Approaching a Critique of Mesopotamian Reason
When Immanuel Kant wrote his Critique of Pure Reason, he negotiated between two competing perspectives on the world, empiricism and rationalism. As a consequence, he understood critique in a dual way that renders the of in the book’s title as both a genitive obiectivus (critique addressing reason) and a genitive subiectivus (critique through reason). First, it means that the scholar carefully discerns and assesses philosophical ideas that are produced by reason. Second, it embraces the critical potential that underlies reason.
The symposium aims to reconstruct complex ancient Near Eastern thought that is in many ways equivalent to Greek φιλοσοφία (philosophia). This approach faces a challenge similar to Kant’s since it aims to harmonize two foci on the ancient sources. The emic perspective aspires to understand the material from a culturally internal view; the etic perspective applies modern categories to describe and evaluate the past. The latter corresponds to Kant’s critique through (modern scientific) reason; the former tries to explore the critical potential of ancient reason in addressing (social) wrongs or misbehavior of people in charge, such as kings and gods (e.g., in the story of the flood).
The workshop collects data from various spaces, times, and textual genres in order to investigate the distinctive aspects of high-level ancient Mesopotamian thinking. Special attention will be given to underlying assumptions and prevailing paradigms. Although the results will still be preliminary to a large extent, such an in-depth investigation of ancient cognitive practices will facilitate our understanding of ancient sources within and beyond Mesopotamian culture.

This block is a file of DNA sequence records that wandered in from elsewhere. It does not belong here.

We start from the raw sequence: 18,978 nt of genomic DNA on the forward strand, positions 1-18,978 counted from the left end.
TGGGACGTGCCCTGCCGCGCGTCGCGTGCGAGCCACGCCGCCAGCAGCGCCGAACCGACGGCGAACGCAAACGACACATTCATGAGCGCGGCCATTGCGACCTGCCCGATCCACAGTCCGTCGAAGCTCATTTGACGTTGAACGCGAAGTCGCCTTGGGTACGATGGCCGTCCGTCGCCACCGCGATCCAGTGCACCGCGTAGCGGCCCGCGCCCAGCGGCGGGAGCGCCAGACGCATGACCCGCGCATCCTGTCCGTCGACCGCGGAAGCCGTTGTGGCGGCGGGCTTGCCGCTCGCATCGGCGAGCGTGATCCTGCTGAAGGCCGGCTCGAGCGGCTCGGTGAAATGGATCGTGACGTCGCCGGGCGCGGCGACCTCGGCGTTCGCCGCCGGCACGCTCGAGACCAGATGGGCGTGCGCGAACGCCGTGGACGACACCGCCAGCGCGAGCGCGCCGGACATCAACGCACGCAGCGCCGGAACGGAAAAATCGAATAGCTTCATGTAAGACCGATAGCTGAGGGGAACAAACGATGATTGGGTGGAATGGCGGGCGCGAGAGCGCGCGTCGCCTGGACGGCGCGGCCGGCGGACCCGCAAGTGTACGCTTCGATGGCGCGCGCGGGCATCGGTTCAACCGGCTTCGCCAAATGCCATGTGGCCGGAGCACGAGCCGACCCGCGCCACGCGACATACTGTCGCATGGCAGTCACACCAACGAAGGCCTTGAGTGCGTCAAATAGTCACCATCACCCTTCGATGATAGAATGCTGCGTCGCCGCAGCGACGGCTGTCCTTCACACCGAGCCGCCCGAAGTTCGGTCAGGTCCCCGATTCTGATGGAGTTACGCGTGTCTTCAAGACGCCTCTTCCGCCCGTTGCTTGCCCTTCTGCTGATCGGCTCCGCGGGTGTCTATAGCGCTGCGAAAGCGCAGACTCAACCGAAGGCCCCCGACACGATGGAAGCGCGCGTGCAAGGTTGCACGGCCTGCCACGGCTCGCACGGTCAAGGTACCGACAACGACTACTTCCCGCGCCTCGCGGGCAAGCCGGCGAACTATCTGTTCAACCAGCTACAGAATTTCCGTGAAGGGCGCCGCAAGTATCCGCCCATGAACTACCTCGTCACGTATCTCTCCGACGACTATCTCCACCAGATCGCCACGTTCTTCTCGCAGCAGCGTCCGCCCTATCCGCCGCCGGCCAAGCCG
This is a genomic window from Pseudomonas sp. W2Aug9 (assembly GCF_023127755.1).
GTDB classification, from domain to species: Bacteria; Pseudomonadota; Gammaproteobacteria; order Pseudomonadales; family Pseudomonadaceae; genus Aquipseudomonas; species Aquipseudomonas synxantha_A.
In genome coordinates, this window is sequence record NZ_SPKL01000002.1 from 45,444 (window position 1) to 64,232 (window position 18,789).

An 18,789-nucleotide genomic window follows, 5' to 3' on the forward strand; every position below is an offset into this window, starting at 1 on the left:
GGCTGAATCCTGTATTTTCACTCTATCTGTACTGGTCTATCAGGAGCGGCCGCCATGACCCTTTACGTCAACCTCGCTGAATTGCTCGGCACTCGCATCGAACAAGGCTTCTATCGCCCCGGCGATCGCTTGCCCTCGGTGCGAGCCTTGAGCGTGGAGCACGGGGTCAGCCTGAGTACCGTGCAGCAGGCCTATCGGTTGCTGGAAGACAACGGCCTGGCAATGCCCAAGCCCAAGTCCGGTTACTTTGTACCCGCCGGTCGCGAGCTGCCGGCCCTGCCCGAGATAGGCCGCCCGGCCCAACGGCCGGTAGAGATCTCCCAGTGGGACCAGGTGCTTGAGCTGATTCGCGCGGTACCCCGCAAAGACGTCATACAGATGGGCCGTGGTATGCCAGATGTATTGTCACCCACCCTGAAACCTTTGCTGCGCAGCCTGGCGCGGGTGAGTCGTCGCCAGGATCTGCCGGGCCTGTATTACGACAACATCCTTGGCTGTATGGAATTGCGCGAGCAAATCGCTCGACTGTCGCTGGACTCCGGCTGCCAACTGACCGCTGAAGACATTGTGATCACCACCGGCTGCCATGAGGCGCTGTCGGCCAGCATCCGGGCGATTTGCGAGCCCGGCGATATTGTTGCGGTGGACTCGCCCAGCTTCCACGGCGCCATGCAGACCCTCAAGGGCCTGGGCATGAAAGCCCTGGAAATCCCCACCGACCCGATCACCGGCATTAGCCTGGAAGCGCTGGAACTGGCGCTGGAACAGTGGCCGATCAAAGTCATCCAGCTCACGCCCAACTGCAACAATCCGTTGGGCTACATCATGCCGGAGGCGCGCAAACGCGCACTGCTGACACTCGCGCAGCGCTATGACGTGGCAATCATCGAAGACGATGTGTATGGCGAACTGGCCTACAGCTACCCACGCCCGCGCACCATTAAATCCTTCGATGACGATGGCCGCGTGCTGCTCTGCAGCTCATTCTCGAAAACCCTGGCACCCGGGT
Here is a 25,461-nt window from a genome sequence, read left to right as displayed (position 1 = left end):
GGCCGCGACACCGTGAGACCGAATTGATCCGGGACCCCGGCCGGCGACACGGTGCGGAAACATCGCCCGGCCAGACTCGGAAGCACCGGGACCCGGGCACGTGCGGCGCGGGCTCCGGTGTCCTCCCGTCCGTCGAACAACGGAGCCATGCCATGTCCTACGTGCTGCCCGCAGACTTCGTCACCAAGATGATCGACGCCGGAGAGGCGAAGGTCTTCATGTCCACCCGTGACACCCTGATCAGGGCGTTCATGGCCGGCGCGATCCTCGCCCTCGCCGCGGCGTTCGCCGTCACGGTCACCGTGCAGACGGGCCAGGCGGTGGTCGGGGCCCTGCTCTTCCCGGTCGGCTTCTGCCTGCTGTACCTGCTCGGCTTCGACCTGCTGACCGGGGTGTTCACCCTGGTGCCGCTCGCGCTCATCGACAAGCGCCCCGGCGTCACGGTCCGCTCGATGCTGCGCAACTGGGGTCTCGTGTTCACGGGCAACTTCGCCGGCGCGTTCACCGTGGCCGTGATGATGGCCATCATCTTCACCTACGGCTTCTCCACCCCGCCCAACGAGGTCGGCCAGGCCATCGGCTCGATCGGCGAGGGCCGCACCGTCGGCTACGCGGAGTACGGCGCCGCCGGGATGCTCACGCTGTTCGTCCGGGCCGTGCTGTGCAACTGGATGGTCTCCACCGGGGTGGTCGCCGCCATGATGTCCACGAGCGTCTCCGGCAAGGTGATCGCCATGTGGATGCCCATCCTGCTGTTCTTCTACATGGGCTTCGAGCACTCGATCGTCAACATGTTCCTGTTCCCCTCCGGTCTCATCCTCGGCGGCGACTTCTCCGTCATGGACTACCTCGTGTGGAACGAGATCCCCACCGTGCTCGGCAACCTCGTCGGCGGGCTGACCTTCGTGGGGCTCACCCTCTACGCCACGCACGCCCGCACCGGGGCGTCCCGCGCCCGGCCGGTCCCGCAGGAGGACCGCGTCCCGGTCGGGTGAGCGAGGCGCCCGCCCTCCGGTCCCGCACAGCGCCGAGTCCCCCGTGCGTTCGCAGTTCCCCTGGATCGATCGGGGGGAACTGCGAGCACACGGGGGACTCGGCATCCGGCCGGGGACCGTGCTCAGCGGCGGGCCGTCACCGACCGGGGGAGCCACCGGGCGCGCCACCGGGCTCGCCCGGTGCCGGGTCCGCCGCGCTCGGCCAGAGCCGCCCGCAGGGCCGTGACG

Please RSVP to Gösta Gabriel, firstname.lastname@example.org
Friday April 21
3:30 pm | Room 133, Barker Center
Session 1: Critique
3:45 pm | Room 133, Barker Center
The Critical Potential of Order and Disorder: The Flood and Other Cases
Harvard University, Universität Göttingen
4:30 pm | Room 133, Barker Center
The Reluctant en of Inana or the Persona of Gilgamesh from the Perspective of Babylonian Political Philosophy
6:00 pm | Room 105, William James Hall
Theses on Babylonian Philosophy
Marc Van De Mieroop
Saturday, April 22
Session 2: Reasoning I - Part I
9:30 am | Room 133, Barker Center
The Reconciliation of Angry Gods: A Revision of the Šuillas
Session 2: Reasoning I - Part II
10:45 am | Room 133, Barker Center
Arguing One’s Case in Akkadian Disputation Poems
Universidad Complutense de Madrid
11:30 am | Room 133, Barker Center
Reasoning and Representing: Babylonian Astronomical Models
University of California, Berkeley
Session 3: Reasoning II
1:15 pm | Room 133, Barker Center
After Babel–Bibel Babble: Language, Translation, and Commentary in Cuneiform Scribal Practice
University of Michigan
2:00 pm | Room 133, Barker Center
The Perils of Omnisignificance: Language and Reason in Mesopotamian Hermeneutics
Final Discussion and Closing Remarks
2:45 pm | Room 133, Barker Center
This symposium is made possible by the generous support of the Volkswagen Foundation.
Seating is limited.
- Click here to download a program for this event.